Here are the latest updates:Friday, June 26 00:34 GMT - WHO warns virus is 'still circulating' in Europe
Tedros Adhanom Ghebreyesus, the director-general of the World Health Organization (WHO), warned European Union nations that they should remain "on guard" for the spread of new coronavirus.
"Although transmission has been suppressed in most EU countries. The virus is still circulating. It is still deadly, and most people are still susceptible. This is the time to be on our guard, not to let it down. This is the time for every country to intensify its efforts to find, isolate, test and care for every case and to trace and quarantine every contact," he told the a European Parliament committee via video link.
Tedros' warning came as many European countries continue to relax lockdown restrictions put in place to tackle the spread of the new virus.
Despite the warning, Tedros gave thanks to the EU for what he called their "leadership and support", "especially for countries in Africa, the Caribbean and the Pacific", and urged that the EU was in a "unique position to provide global leadership" when it comes to worldwide recovery from the new virus.
Queues ramp up at Mexican food banks as COVID hits the poor (2:23)00:20 GMT - Europe-wide study shows child virus deaths 'extremely rare'
Fewer than one in a hundred children who test positive for COVID-19 end up dying although a small but significant percentage develop severe illness, according to a new Europe-wide study.
A team of researchers led by experts in the United Kingdom, Austria and Spain looked at the outcomes of 582 children under 18 infected with the new coronavirus, and found more than 60 percent required hospital treatment and 8 percent needed intensive care.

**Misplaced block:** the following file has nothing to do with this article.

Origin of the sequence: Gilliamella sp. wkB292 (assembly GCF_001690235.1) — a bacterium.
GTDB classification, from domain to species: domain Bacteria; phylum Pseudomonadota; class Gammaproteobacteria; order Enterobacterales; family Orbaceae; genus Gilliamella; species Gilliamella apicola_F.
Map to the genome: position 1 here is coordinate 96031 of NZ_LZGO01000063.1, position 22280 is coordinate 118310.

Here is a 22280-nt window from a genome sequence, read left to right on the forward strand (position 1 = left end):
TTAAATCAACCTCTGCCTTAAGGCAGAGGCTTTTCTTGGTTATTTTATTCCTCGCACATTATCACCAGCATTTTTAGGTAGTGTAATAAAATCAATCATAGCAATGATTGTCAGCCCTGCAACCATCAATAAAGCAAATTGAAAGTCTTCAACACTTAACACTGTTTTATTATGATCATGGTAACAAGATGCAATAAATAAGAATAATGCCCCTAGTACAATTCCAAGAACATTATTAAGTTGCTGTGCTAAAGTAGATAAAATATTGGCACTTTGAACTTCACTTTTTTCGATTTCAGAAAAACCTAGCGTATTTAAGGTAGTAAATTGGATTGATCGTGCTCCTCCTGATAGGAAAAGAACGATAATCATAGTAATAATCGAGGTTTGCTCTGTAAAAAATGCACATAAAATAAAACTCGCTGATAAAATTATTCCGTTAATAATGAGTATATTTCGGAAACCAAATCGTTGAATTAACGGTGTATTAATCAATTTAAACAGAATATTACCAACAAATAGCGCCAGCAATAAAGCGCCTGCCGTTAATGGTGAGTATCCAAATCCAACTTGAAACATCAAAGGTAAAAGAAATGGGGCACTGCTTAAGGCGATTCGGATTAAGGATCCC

Only four died.
On the other hand, more than 90 children, or 16 percent, showed no symptoms at all.
Marc Tebruegge, from University College London's Great Ormond Street Institute of Child Health, said that while the results shouldn't be extrapolated for the general population, they were nevertheless reassuring.
"The case fatality cohort was very low and it is likely to be substantially lower still, given many children with mild disease would not have been brought to medical attention and therefore not included in this study," he said.
"Overall, the vast majority of children and young people experience only mild disease," added Tebruegge, lead author of the study published in The Lancet Child & Adolescent Health journal.
"Nevertheless a notable number of children do develop severe disease and require intensive care support, and this should be accounted for when planning and prioritising healthcare resources as the pandemic progresses."
Hello and welcome to Al Jazeera's continuing coverage of the coronavirus pandemic. I'm Zaheena Rasheed in Male, Maldives. You can find all the key developments from yesterday, June 25, here.